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  Think Globally,
Act Locally

By Martha Thomas
Photo by Keith Weller

Shannon Michel thought she'd seen everything. As a social work student at Washington University, she had visited families in impoverished St. Louis neighborhoods, and later, as a Peace Corps volunteer, she entered the barrios of Santa Domingo, Dominican Republic, to assess conditions and teach families about good health practices.

But when she began working for the School of Nursing's Community Outreach program, she witnessed "another dimension of poverty." Divided families, condemned housing, and drugs lead to "health implications far more severe than in any place I've ever been," she says. She recently worked with a family of six living in one room. The mother was infected with HIV and the children all suffered from lead poisoning.

Nathan Whitman, who taught English in Mongolia as a Peace Corps volunteer before coming to Nursing, had a similar reaction: "The poverty levels in Baltimore are not much different from what I saw in Mongolia," he says.

Michel and Whitman are among 35 returning Peace Corps volunteers currently enrolled in the School of Nursing through the Peace Corps Fellows program. Of the 32 universities that offer fellowships (some 300 fellows are currently enrolled nationwide, and all receive some form of financial aid from the universities they attend), Johns Hopkins is the only one with a nursing program. And for that reason, says Michele Titi, director of Peace Corps Fellows/USA, it's the second most popular site -- after Columbia University Teachers College, where the fellows program began in 1985. Titi has found that fellows routinely draw from their overseas experiences to deal with problems they encounter back in the United States. "They're not put off by the harsh realities because they've most likely already dealt with harsh realities," she says.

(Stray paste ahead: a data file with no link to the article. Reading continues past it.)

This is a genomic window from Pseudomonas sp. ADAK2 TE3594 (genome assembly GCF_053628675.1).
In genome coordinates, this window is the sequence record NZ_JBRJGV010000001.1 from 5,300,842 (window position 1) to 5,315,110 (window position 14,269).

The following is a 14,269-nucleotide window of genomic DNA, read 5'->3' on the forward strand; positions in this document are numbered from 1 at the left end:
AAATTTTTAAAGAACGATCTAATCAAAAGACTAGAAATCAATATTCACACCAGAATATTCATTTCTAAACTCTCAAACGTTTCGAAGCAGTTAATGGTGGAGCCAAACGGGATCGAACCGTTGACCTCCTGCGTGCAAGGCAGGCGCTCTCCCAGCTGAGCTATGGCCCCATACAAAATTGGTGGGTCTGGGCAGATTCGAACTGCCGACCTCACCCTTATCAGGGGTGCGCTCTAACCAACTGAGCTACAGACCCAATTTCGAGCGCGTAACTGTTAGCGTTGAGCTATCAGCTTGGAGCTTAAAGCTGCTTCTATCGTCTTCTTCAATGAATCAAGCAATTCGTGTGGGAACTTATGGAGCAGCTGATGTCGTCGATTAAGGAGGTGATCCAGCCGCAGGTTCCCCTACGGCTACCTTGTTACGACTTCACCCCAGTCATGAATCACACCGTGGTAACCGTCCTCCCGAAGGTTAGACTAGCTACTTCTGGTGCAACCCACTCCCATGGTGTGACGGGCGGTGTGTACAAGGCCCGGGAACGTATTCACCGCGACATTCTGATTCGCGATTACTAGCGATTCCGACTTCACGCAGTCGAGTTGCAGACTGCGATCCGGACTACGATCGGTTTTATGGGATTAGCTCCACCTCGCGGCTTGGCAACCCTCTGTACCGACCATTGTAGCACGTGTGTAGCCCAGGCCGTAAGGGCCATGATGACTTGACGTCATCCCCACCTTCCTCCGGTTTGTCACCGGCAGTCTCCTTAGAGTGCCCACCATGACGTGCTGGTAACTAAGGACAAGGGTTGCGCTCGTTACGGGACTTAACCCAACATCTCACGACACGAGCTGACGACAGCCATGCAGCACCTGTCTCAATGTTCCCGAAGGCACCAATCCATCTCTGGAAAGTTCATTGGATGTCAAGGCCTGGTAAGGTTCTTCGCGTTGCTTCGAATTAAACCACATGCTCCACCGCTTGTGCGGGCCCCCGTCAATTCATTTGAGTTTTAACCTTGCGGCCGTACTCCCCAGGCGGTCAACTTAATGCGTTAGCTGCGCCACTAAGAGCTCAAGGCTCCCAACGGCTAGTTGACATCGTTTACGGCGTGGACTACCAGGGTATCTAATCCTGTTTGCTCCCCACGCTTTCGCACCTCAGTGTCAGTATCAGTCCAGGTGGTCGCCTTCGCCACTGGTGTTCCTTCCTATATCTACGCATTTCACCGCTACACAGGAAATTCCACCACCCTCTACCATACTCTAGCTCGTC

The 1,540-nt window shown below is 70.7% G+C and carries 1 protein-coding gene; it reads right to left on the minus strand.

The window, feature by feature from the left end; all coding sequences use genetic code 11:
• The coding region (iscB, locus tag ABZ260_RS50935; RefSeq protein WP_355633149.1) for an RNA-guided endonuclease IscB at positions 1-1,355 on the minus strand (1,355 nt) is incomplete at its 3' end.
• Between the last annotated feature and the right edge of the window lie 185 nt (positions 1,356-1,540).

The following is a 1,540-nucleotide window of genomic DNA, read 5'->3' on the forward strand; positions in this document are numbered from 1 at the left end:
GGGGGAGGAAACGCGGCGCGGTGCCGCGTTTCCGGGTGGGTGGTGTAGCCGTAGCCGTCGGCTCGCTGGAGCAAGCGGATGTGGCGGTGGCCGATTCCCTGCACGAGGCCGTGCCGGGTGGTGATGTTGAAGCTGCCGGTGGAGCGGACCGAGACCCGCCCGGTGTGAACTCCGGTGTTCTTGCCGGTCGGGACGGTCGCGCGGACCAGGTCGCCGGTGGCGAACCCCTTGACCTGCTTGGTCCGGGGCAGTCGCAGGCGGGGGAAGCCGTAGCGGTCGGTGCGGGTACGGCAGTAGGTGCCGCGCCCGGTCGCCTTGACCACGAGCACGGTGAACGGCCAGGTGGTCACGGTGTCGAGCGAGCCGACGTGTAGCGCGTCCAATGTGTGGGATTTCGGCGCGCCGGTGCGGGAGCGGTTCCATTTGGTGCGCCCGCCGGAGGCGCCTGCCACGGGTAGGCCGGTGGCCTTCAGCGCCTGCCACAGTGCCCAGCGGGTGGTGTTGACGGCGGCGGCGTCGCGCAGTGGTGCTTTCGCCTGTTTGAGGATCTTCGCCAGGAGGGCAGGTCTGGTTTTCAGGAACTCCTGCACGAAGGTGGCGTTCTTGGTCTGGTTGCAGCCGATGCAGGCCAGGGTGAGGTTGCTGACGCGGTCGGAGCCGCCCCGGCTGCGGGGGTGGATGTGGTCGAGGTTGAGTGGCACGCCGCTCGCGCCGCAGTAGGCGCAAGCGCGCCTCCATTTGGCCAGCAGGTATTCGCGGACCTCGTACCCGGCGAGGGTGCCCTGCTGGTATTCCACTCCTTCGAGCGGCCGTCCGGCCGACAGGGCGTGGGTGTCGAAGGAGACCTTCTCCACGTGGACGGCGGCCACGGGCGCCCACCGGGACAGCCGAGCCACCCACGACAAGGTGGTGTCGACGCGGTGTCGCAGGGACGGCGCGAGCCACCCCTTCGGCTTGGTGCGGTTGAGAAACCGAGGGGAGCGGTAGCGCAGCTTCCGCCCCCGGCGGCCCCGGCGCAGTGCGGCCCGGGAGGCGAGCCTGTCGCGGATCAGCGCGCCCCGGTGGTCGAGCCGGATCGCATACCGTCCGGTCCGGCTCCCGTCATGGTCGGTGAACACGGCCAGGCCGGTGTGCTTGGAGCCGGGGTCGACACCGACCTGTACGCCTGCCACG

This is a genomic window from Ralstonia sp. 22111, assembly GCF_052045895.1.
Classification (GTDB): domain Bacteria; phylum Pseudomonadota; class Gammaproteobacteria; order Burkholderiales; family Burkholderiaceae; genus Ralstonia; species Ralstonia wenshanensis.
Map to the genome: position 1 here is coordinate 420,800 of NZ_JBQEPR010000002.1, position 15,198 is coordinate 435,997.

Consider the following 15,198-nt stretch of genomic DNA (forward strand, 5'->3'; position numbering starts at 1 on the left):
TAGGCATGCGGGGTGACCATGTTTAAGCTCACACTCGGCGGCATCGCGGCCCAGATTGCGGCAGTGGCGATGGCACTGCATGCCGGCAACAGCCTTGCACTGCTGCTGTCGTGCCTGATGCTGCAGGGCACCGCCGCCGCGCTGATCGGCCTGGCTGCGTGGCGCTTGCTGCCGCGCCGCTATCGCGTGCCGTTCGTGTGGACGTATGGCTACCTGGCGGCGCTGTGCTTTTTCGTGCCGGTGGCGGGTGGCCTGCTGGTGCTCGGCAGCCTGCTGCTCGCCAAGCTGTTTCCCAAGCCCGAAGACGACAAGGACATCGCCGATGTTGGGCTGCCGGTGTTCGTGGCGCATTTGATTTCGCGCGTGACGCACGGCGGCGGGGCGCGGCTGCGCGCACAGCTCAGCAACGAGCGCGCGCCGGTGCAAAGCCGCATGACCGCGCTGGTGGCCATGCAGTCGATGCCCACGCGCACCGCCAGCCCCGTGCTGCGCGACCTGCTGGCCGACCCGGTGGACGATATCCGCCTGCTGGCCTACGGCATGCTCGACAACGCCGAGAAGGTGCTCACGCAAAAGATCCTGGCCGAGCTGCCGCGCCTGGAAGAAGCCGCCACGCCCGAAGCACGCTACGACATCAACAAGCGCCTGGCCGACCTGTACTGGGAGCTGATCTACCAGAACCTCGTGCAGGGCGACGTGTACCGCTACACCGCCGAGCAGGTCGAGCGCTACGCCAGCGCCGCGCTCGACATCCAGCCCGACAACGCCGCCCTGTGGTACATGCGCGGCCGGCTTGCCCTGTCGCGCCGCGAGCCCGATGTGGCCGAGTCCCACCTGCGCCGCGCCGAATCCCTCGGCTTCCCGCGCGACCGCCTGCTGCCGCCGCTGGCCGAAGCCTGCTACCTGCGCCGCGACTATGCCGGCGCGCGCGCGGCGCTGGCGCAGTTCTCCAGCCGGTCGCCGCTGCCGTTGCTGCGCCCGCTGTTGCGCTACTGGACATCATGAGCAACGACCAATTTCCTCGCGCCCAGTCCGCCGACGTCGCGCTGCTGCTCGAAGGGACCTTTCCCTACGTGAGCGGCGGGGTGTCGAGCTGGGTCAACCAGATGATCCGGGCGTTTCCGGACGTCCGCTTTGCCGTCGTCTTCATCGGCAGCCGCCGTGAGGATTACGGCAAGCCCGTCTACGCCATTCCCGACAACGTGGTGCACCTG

Many of the Hopkins Peace Corps fellows plan to return to developing countries once they have received nursing degrees. Maia Holden worked in the west African country of Mauritania where, she says, she "felt frustrated because people needed more than I could give." She plans to return to Africa with a non-governmental organization once she has completed the nursing program, hoping that her health care training will make her more useful to those in need. Shannon Michel, on the other hand, may remain in the United States. "You don't have to go far from here," she says, "to find meaningful work."

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